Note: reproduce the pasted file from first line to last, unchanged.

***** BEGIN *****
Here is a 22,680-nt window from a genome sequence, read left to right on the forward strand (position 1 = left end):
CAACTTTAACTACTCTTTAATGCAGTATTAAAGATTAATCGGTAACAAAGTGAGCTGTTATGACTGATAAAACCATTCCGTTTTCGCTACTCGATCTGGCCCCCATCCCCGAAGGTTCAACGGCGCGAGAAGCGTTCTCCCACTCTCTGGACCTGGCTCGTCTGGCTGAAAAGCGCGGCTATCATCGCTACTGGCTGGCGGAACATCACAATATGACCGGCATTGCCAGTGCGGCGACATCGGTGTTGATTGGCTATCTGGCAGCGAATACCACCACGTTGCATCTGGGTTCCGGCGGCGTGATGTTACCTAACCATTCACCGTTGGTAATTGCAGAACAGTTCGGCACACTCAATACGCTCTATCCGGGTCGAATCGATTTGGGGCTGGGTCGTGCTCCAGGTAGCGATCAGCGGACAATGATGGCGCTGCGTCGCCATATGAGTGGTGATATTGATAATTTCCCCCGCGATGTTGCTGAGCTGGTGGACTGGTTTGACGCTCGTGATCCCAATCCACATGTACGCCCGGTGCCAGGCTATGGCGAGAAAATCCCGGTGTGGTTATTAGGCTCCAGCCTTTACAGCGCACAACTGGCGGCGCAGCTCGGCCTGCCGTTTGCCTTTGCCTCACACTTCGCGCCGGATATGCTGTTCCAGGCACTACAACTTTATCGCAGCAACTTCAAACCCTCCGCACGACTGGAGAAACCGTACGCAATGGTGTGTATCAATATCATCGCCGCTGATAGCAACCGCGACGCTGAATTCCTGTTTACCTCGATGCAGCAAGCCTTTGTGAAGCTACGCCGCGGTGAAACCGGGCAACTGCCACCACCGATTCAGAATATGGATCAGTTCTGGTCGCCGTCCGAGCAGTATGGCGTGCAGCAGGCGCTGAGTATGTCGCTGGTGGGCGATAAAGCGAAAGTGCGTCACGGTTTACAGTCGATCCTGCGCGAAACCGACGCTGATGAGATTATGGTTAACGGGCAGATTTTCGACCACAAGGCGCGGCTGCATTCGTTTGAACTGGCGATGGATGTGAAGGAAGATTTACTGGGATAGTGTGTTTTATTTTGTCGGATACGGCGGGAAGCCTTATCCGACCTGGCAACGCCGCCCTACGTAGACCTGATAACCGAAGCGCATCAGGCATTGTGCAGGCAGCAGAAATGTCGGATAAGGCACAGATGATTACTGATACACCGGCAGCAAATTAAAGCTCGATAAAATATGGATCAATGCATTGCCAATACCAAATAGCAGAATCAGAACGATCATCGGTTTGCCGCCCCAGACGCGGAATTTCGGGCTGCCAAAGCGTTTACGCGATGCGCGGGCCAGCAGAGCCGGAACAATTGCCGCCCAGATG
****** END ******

Here is a 22,680-nt window from a genome sequence, read left to right on the forward strand (position 1 = left end):
CAACTTTAACTACTCTTTAATGCAGTATTAAAGATTAATCGGTAACAAAGTGAGCTGTTATGACTGATAAAACCATTCCGTTTTCGCTACTCGATCTGGCCCCCATCCCCGAAGGTTCAACGGCGCGAGAAGCGTTCTCCCACTCTCTGGACCTGGCTCGTCTGGCTGAAAAGCGCGGCTATCATCGCTACTGGCTGGCGGAACATCACAATATGACCGGCATTGCCAGTGCGGCGACATCGGTGTTGATTGGCTATCTGGCAGCGAATACCACCACGTTGCATCTGGGTTCCGGCGGCGTGATGTTACCTAACCATTCACCGTTGGTAATTGCAGAACAGTTCGGCACACTCAATACGCTCTATCCGGGTCGAATCGATTTGGGGCTGGGTCGTGCTCCAGGTAGCGATCAGCGGACAATGATGGCGCTGCGTCGCCATATGAGTGGTGATATTGATAATTTCCCCCGCGATGTTGCTGAGCTGGTGGACTGGTTTGACGCTCGTGATCCCAATCCACATGTACGCCCGGTGCCAGGCTATGGCGAGAAAATCCCGGTGTGGTTATTAGGCTCCAGCCTTTACAGCGCACAACTGGCGGCGCAGCTCGGCCTGCCGTTTGCCTTTGCCTCACACTTCGCGCCGGATATGCTGTTCCAGGCACTACAACTTTATCGCAGCAACTTCAAACCCTCCGCACGACTGGAGAAACCGTACGCAATGGTGTGTATCAATATCATCGCCGCTGATAGCAACCGCGACGCTGAATTCCTGTTTACCTCGATGCAGCAAGCCTTTGTGAAGCTACGCCGCGGTGAAACCGGGCAACTGCCACCACCGATTCAGAATATGGATCAGTTCTGGTCGCCGTCCGAGCAGTATGGCGTGCAGCAGGCGCTGAGTATGTCGCTGGTGGGCGATAAAGCGAAAGTGCGTCACGGTTTACAGTCGATCCTGCGCGAAACCGACGCTGATGAGATTATGGTTAACGGGCAGATTTTCGACCACAAGGCGCGGCTGCATTCGTTTGAACTGGCGATGGATGTGAAGGAAGATTTACTGGGATAGTGTGTTTTATTTTGTCGGATACGGCGGGAAGCCTTATCCGACCTGGCAACGCCGCCCTACGTAGACCTGATAACCGAAGCGCATCAGGCATTGTGCAGGCAGCAGAAATGTCGGATAAGGCACAGATGATTACTGATACACCGGCAGCAAATTAAAGCTCGATAAAATATGGATCAATGCATTGCCAATACCAAATAGCAGAATCAGAACGATCATCGGTTTGCCGCCCCAGACGCGGAATTTCGGGCTGCCAAAGCGTTTACGCGATGCGCGGGCCAGCAGAGCCGGAACAATTGCCGCCCAGATG